However, applied cultural linguistics is not limited to language teaching and learning processes but also includes lexicographic work, such as the Dictionary of Hong Kong English (Cummings and Wolf 2011) and the Dictionary of Indian English (Carls, Lucko, Peter, and Polzenhagen 2017). In particular, with regards to English, ‘new’ or postcolonial varieties of English also become of interest because constant language contact gives rise to new, nativised forms, revealing cultural conceptualisations that are deeply rooted within local cultural practices (for a number of good cases in point see Wolf, Polzenhagen and Peters 2017). These postcolonial spaces are culturally and linguistically highly complex contexts that are also eminently influenced by local sociocultural practices, for example, corruption and bribery in Africa (cf. Meutem Kamtchueng, this volume). Earlier works on the cultural conceptualisation of corruption explore African Englishes from a corpus-based approach (cf. Polzenhagen and Wolf 2007). Meutem Kamtchueng (this volume) broadens the scope through a contrastive analysis of three different cultural contexts, namely Cameroon, Nigeria and Tanzania.

This volume focuses predominantly on applied aspects of cultural linguistics, such as intercultural communication, language learning and language ← 15 | 16 →teaching processes as well as mechanisms of localisation. Works such as Applied Cultural Linguistics (Sharifian and Palmer 2007) or Applied Cognitive Linguistics (Pütz, Niemeier, and Dirven 2001) have significantly contributed to our general understanding of cognitive and cultural linguistics in and outside the classroom, as well as across cultural contexts. Leaning on these works, this volume attempts to fuel the discussion by including insights from marginalised spaces, such as Nigeria (cf. Igboanusi, this volume) or Brazil (cf. Schröder, this volume), new methodological assessments, such as video-based approaches (cf. Schluer, this volume) or long-term retention tests (cf. Hu, this volume), as well as advancements in intercultural communication by furthering our knowledge in regards to cultural conceptualisation as the basis for misconceptions (cf. Wu, this volume). The volume addresses a number of important trends and directions in cultural linguistics as well as novel applications of the cultural linguistic paradigm in the pedagogy of languages, expanding the scope by contributing insights that are built upon a solid empirical basis. The following sections outline the structure of this volume and illustrate the individual contributions.

2.Advancing cultural linguistics: Case studies and their implications

The first section of this volume is dedicated to applications of cultural linguistics in settings as diverse as Brazil, Nigeria, Cameroon, Tanzania, Morocco, France and Canada. To some extent, these geographical places and sociocultural spaces have been peripheral in cognitive (socio)linguistic and cultural linguistic endeavours so far since they lie outside of the traditional centres of gravity of cognitive linguistic and cultural linguistic research, i.e. North America (cf. Lakoff 1987; Lakoff and Johnson 1980; Palmer 1996) and Australia (cf. Wierzbicka 1997; Malcolm and Rochecouste 2000; Malcolm 2001; Malcolm and Sharifian 2002; Sharifian 2006, 2011, 2015, 2017a). Brazilian Portuguese, for example, has received some degree of attention from the perspectives of metaphor theory, conceptualisation research, interactional linguistics and intercultural pragmatics (cf. da Silva 2010; Schröder 2009, 2017; Schröder and Mendes de Oliveira 2011; Mendes de Oliveira 2017, 2019); however, it has not been subject to any large-scale application of the cultural linguistic and/or cognitive (socio)linguistic frameworks. In contrast, varieties of English in Western and Southern Africa have received broader cognitive sociolinguistic treatment in the works of, for example, Wolf (2003, 2006), Polzenhagen (2007), Wolf and Polzenhagen (2007, 2009), Peters and Polzenhagen (fc.) and Peters (2021, fc.). Nonetheless, cognitive (socio)linguistic and cultural linguistic explorations ← 16 | 17 →into languages other than English in the Western African setting as well as in Eastern and Northern Africa are largely still in their infancy. Hence, cultural linguistic approaches to Igbo, Hausa and Yoruba (Igboanusi, this volume), Nigerian Pidgin English, Cameroon Pidgin English and Kiswahili (Meutem Kamtchueng, this volume) as well as Moroccan Arabic (El asri, this volume) have to be embraced in order to augment our understanding of the interplay between language(s), culture(s) and conceptualisation(s) in these linguistic and sociocultural settings. The same applies to the study of French and English in the contexts of France and Canada, which, despite the vastness of the places and spaces they inhabit, have not received any cognitive sociolinguistic and/or cultural linguistic treatment to this point.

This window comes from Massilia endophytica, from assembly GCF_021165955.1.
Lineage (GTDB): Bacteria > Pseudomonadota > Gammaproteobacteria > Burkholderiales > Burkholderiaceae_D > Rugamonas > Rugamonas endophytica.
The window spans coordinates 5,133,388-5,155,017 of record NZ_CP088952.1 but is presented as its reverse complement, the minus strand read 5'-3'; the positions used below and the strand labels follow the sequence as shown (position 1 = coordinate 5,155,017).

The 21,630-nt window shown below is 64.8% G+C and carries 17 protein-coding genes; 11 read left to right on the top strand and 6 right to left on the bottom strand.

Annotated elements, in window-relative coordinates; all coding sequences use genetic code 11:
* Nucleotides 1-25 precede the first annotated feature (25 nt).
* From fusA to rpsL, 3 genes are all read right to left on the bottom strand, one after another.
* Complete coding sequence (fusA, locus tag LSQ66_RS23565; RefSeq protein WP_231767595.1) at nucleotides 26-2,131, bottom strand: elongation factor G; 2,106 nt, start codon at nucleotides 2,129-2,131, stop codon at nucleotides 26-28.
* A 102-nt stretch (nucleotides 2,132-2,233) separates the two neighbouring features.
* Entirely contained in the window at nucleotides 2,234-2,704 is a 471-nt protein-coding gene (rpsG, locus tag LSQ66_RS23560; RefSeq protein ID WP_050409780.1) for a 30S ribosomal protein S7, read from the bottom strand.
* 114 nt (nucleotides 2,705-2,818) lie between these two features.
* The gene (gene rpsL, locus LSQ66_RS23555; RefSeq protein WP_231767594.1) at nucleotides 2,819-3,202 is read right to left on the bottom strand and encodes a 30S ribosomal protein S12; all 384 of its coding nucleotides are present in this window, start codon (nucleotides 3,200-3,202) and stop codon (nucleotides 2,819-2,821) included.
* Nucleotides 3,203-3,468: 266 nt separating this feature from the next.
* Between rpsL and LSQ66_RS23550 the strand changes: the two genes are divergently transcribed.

The merit of the case studies in the first section of this book is that, in their endeavour towards making the periphery less peripheral, they combine cultural linguistic approaches with a rich array of methodologies from other frameworks such as intercultural pragmatics, interactional linguistics, speech act theory and emotion studies. These applied approaches to cultural linguistics/cognitive (socio)linguistics have been rare ventures in the past; and there are only few case studies with a focus on applications other than language teaching or classroom interaction (cf. Section 2 of this volume). Hence, we regard the contributions in the first section of this volume as continuing the impetus created by the case studies published in Sharifian and Palmer (2007) as well as Sharifian (2017b).